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Getting the Most Out of an Experiential Learning Opportunity

I would not be where I am today without experiential learning. I know that might sound like an exaggeration, but it’s true! My experiential learning opportunities as an undergraduate and graduate student have undoubtedly led me down a path full of growth, new knowledge, and professional confidence.

During my undergraduate career at Ohio State, I participated in the Washington Academic Internship Program (WAIP) through the John Glenn College of Public Affairs. The program allowed me to spend a semester in Washington, DC and intern with a congressional newspaper and website. Additionally, I networked with Ohio State alumni working in DC and participated in professional development activities like informational interviewing. My time in WAIP offered me the opportunity to apply what I was learning in the classroom to a “real world” experience and get a taste for what the professional world would be like upon graduation.

I am forever grateful for my internship experience because it allowed me to explore what I liked in a job, what I didn't like, and where I still needed to grow academically and professionally.

In fact, by participating in the program, I realized that I enjoy the coordination and logistics of building out a program like WAIP; and after graduation, I was offered a newly-created full time role at the organization! It was through this experience that I narrowed my interests, discovered a passion for higher education and student affairs, and decided to pursue a graduate degree in the field. So, when I say I would not be where I am today without experiential learning, I truly mean it! That is the beauty of experiential education - you never know what you will learn or where it will take you.

1. Put emphasis on the learning!

During my time with WAIP, I often worked with students who were nervous about being “pigeon holed” into a profession and desperately wanted to find the perfect internship. Of course I would support them in their search; but, more importantly, I would encourage them to think about the skills they still wanted to learn and how they could apply them to a future career. Even if their dream job was to write for a news publication, they could still take a research internship with a think tank - it is all about transferable skills! So, as you are considering ways to develop skills and knowledge, I would encourage you to choose your own adventure and try new things. Knowing what you don’t like is just as important as knowing what you do like.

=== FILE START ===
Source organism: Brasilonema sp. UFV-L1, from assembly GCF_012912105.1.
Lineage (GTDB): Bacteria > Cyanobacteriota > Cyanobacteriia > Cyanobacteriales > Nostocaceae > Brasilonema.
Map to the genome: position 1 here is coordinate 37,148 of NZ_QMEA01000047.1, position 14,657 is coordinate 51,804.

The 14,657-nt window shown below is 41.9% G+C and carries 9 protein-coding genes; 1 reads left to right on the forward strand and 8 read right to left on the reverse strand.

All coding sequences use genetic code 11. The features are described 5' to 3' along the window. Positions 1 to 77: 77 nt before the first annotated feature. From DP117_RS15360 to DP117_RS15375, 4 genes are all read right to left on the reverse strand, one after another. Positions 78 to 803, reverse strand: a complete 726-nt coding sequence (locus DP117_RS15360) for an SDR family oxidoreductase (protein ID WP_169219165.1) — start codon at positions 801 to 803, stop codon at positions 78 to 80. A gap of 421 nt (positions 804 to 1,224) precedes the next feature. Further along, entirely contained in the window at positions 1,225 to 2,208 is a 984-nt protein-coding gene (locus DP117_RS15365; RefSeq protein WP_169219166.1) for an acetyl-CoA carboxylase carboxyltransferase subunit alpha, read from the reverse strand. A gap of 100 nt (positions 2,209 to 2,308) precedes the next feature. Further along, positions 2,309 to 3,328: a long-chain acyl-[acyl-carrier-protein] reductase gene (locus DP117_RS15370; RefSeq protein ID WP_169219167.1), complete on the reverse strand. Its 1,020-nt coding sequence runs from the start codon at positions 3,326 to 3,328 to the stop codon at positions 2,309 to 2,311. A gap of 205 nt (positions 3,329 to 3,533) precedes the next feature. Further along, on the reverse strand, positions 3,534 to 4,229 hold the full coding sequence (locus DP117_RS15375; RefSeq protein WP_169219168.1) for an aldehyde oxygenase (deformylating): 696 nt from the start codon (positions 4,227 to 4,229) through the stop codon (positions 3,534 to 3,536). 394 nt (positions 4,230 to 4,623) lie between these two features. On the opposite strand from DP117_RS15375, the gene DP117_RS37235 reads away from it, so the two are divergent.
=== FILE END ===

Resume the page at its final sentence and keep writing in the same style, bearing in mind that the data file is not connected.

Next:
A personal example: All of my higher education experience had been at Ohio State - a large public university. Thinking ahead about my career goals, I knew that it would be important to diversify my experiences and get exposure to other types of colleges and universities before starting my post-masters job search. I wanted to experience what a smaller private university might look like, which is how I ended up here at Lehigh as a graduate intern in the Office of the First Year Experience! By stepping out of my comfort zone, I allowed myself to learn new skills and knowledge in an area I had previously known little-to-nothing about. Now, I feel confident that I could thrive in a first-year experience office after I graduate from my master's program.

2. You never know if you don’t ask!

It is not lost on me that I had the privilege of participating in WAIP, which opened the door to so many other opportunities for me. I know that sometimes experiential learning programs come at a cost and are not always accessible to everyone. My advice to you would be to ask for assistance. The worst someone could say is no. Is there a research project you want to work on? Ask if there is an opening on the research team. A study abroad experience? Ask if there are scholarships available. Some of the most helpful experiential learning opportunities I’ve had came from simply asking questions. That said, you want to be intentional about what you are asking for. I encourage you to think about the “why” behind your ask. Why this experience? Why now? Why will this experience benefit you and what you are asking for in the long run?

The Key Takeaway

In the simplest of terms, experiential learning is learning from experience - learning what you like, learning what you don’t like, learning new skills, learning new knowledge. I encourage you to embrace that learning! It is okay if you don’t love an experience, but at least you tried. On the other hand, you may absolutely love an experience and uncover a clearer picture of what your future holds. Ask for advice, ask for opportunities, and ask for help. You never know what can come from asking. Learning in the classroom is great and of course it is what college is all about, but when you step out of the classroom and begin to apply your knowledge, that is when the magic happens and everything can connect. I hope this was helpful as you continue to craft your journey at Lehigh and beyond. Don’t be afraid to try something new.

Sydney is a current graduate student at The Ohio State University studying higher education and student affairs and is an Assistant Hall Director. Sydney also holds a Bachelor of Arts in Public Management, Leadership, and Policy from Ohio State. She is originally from New Jersey and enjoys all things pop-culture and BravoTV, ice cream, hiking, and exercising. Connect with Sydney on LinkedIn!

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